Medusa - En Raga Sül (Cover Artwork)
Staff Review


En Raga Sül (2008)

Hawthorne Street

It's no surprise that I'm a sucker for hardcore bands that steal their riffs and rhythms from early metal. It's a trend that's continued to build strength over the past six years, and most recently it's evident that newer labels like Seventh Rule, Blackmarket Activities and Hawthorne Street are thriving with groups who fit that description while Prosthetic and Level Plane and Relapse have been toying with the genre-straddling for years.

So it doesn't come as much of a surprise when three members of the experimental, grindish group Racebannon decide to start a new side project that the music would be full of heavier riffs, less thrash and more groove. When the day's over, we all want a little Sabbath, Maiden and Priest in our ears.

By all counts, the album should be derivative and tired. But the beauty of this genre-less genre is that the bands aren't necessarily defined sonically. Are they hardcore bands playing in a metal scene? Metal bands playing in a hardcore scene? Sure, there are only so many combinations of riffs to play in the world, but there are millions of ways to play them.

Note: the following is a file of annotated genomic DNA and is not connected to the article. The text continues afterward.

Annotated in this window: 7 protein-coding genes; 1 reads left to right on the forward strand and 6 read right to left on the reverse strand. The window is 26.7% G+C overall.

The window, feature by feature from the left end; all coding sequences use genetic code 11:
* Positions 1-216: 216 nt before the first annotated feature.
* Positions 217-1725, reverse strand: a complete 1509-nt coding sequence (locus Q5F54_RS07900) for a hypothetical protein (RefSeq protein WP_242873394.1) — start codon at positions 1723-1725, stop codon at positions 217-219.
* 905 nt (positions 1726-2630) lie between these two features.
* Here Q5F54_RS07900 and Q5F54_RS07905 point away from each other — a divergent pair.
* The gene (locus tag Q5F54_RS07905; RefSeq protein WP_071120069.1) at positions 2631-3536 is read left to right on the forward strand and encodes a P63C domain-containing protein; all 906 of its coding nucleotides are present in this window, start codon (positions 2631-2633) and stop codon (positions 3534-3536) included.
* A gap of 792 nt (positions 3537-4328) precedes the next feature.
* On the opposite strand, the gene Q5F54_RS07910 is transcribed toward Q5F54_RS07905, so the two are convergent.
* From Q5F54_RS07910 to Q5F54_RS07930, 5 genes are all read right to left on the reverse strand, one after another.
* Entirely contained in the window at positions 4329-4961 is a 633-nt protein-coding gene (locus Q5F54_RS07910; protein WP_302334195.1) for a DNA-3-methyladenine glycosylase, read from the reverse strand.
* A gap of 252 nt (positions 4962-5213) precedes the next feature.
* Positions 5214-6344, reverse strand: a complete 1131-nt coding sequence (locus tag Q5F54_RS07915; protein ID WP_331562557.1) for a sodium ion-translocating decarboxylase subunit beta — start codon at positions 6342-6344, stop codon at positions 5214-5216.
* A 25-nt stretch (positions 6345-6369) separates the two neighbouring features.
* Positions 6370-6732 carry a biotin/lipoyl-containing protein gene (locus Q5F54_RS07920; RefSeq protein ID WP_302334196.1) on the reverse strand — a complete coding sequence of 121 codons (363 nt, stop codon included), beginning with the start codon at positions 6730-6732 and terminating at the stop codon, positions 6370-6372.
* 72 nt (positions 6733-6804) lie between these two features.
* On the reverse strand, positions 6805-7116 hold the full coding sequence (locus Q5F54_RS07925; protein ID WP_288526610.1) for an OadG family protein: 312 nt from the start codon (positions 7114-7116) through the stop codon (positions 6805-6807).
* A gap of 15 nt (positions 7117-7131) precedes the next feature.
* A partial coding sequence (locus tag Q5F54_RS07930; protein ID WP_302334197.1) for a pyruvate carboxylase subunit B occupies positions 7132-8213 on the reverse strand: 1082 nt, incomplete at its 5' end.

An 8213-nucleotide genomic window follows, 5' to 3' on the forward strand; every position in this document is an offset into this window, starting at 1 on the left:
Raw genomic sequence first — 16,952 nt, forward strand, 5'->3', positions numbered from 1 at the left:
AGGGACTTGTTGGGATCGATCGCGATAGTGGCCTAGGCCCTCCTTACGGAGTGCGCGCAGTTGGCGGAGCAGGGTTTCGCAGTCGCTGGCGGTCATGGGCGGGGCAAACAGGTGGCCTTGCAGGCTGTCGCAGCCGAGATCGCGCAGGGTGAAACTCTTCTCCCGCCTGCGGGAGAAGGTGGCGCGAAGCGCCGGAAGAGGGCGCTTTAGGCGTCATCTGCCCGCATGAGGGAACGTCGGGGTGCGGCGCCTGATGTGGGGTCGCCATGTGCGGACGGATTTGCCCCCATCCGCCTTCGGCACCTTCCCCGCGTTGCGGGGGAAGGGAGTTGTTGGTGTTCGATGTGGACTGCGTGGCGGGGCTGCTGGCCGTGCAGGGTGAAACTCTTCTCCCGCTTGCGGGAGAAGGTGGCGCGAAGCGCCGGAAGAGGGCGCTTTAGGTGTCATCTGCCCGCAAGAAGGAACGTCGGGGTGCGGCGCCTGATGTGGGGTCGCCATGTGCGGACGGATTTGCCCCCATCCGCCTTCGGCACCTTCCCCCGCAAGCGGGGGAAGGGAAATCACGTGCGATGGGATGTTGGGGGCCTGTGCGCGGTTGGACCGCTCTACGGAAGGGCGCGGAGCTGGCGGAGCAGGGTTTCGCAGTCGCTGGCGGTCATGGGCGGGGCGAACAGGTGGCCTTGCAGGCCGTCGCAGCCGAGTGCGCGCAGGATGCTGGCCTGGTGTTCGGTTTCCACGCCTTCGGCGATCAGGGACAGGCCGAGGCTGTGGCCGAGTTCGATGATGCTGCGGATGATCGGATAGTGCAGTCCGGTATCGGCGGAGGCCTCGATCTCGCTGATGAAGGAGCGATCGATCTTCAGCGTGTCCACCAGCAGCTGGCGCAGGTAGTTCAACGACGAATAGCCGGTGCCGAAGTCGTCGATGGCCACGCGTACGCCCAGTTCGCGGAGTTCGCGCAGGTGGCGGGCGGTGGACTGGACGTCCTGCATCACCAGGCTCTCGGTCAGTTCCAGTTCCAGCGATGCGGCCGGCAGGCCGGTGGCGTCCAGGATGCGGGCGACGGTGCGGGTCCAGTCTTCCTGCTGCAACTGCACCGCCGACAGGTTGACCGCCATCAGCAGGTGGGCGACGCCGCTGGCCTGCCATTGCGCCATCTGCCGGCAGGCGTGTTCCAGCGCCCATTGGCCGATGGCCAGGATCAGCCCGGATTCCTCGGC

Medusa, then, takes their idea of a heavy metal riff, and then just pounds the shit out of it for two minutes straight in a repetitive, thundering way. And I've got to admit, it's pretty awesome. These short bursts of songs are what keeps the album fresh and listenable. Head nods to the Misfits like "Snakebite" change the pace and tone, while "Body Count" builds over a thundering two chord riff with spoken shouting instead of the standard screech. The album is best summed up, however, through the opener "Rain Un Thunder." The pounding riffs, death scream vocals and non-stop pace convey the message well enough.